Blair versus Livingstone
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Fri May 12 11:48:53 MDT 2000
Le Monde diplomatique
CHALLENGE TO NEW LABOUR
London's mayor versus Tony Blair
Massimo D'Alema and Tony Blair - who both recently signed a document
calling for a further shift to the free market by the European left - are
currently going through a bad patch. D'Alema has had to resign as prime
minister as a result of Italy's regional elections. Tony Blair is having to
deal with setbacks on all sides since May's local elections - not least Ken
Livingstone's victory as Mayor of London. This bitter pill for New Labour
follows an unprecedented, and highly unpopular, display of authoritarianism.
by PHILIPPE MARLIÈRE*
In a book published shortly before the May 1997 elections, Tony Blair
stressed the need for devolving the powers of parliament to the regions.
"Our country stands on the verge of great change", he wrote. "We can
continue with the overcentralised, secretive and discredited system of
government we have at present. Or we can change and trust the people to
take more control over their own lives" (1).
Change of scene. This January Blair invited several thousand party members
in London to a question and answer session. The campaign to choose Labour's
candidate for Mayor of London was in full swing. He received a distinctly
chilly response, and what had originally been intended as a family
gathering turned into a confrontation.
A nurse was worried about the way Labour appeared to be pursuing the same
dogmatic neo-liberalism as the Conservatives. She asked the prime minister
what he was intending to do about modernising the health service, public
transport and education, all falling apart. Blair's studied smile turned to
a grimace. Barely containing his anger, he replied that the lady's words
were rubbish. Later, the virulence of his attacks on longstanding Labourite
Ken Livingstone plainly upset an audience which was largely supportive of
his candidacy as Mayor of London. When the prime minister urged party
members not to vote for "extremist" candidates, his speech was punctuated
by loud whistles.
All over the country, the Labour rank and file are complaining about the
lack of pluralism in the party so high-handedly renamed New Labour by Blair
and his friends. Things are getting so bad that the press now regularly
calls the prime minister a control freak. In the course of setting up the
devolution process, the party rank and file have been shocked by the
anti-democratic behaviour of the Blairites. On three separate occasions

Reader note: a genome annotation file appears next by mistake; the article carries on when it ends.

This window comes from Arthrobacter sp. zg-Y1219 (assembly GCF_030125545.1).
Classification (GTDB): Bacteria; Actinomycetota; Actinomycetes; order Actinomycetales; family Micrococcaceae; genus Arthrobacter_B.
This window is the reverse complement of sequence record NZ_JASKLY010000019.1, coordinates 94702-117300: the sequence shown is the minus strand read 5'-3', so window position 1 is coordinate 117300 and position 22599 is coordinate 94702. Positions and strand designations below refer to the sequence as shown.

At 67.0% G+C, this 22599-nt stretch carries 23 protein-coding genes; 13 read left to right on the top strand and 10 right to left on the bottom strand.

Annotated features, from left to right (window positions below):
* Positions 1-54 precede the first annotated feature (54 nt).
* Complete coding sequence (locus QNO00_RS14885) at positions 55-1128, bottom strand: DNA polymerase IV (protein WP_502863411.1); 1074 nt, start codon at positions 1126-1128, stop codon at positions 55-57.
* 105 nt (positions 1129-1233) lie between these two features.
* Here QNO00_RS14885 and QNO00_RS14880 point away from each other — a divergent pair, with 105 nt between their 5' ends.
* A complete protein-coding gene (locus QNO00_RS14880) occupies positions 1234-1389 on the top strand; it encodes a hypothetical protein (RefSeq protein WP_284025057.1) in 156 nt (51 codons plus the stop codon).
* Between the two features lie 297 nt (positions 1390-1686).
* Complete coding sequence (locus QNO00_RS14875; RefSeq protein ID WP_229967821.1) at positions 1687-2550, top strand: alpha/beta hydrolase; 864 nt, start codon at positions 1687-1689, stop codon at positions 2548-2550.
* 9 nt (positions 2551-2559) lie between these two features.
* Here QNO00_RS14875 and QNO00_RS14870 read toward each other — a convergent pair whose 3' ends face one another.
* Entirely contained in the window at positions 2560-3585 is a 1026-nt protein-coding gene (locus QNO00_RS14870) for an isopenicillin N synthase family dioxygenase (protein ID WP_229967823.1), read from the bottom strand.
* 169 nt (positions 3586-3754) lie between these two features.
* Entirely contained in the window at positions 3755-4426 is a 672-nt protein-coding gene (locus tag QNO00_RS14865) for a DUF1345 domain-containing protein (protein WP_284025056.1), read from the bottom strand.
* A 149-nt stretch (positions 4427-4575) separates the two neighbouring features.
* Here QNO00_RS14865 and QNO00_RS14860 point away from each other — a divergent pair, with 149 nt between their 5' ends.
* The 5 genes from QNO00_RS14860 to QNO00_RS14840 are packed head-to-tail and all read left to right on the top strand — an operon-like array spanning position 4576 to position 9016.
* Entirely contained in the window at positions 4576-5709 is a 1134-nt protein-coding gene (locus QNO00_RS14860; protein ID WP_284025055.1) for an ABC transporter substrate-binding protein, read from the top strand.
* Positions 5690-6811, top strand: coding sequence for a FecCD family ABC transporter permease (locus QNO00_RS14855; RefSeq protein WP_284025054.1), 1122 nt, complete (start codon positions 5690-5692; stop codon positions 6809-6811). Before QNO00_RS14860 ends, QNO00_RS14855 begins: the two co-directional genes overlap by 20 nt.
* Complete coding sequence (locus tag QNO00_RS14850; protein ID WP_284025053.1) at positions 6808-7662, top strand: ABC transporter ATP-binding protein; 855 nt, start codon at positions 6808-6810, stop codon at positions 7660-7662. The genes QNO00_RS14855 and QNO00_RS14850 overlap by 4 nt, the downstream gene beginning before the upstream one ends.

Blair has been accused of vote-rigging and imposing his own candidates:
during the voting in the elections for the Scottish Parliament; during the
selection of the Labour leader for the Welsh Assembly; and more recently in
the selection of Labour's candidate for Mayor of London.
During the 12 months following Labour's election in 1997, the Blair
government embarked on four separate devolution projects. Scotland was to
have its own parliament (2); Northern Ireland and Wales were to have their
own assemblies; and Londoners - along with the inhabitants of other major
British cities - would for the first time have the chance to elect their
own mayors. The London election was set for 4 May. Blair is a believer in
economic deregulation, and his intention was to accompany his free market
ideas with reform that would redress the balance between a centre that had
become top-heavy and regions that enjoyed no real representation.
Devolution would be good for the United Kingdom since it "brings power
closer to the people" (3). Some see this as one of the few leftwing
initiatives of this government.
Two years later, economic liberalisation is still maintaining a brisk pace,
but Blair's commitment to political liberalism leaves something to be
desired. The devolution process is under way, but it is hardly proceeding
in the ways its beneficiaries expected. Instead of delegating
decision-making power to the regions, Blair has been at pains to place -
some would say impose - members of his own entourage in key positions. In
Scotland, each of the candidates had to be examined before a jury made up
of Blair supporters, which asked questions designed to test how close they
were to central party policy. Dennis Canavan, the member for Falkirk West,
was reckoned unsuitable, despite having been re-elected repeatedly since
1974 with large majorities. He was labelled Old Labour by the party
modernisers, and considered too attached to social-democratic economic
policies, out of line with Blair's "radical centrism". As a result, Canavan
stood as an independent and was triumphantly re-elected, beating the New
In Wales, control over the electoral process was even more flagrant. Alun
Michael, a fairly colourless technocrat, was "elected" as head of the
Labour list, against Rhodri Morgan, a staunch social democrat who has
little time for New Labour modernism. Although Morgan won more votes from
the members, Michael won. His victory as Labour candidate was due to the
block votes of a number of trade union leaders who failed to consult their
members and allocated the entirety of their votes to Blair's candidate.
The subsequent Welsh election (May 1999) showed the level of anger at these
methods. The Labour vote collapsed and the party failed to get an absolute
majority in the new assembly. A good proportion of the leftwing electorate
either abstained or voted for candidates standing as independents. The man
the Welsh nicknamed "Blair's puppet" found his position uncomfortable, and
only survived a few months. Under threat of a vote of no confidence,
Michael resigned in February. This time New Labour was forced to accept
Morgan, who came in as his replacement. And when Blair received the new
Welsh leader at Downing Street, he was forced to admit that interfering in
the Welsh elections had been a mistake. He also implicitly recognised that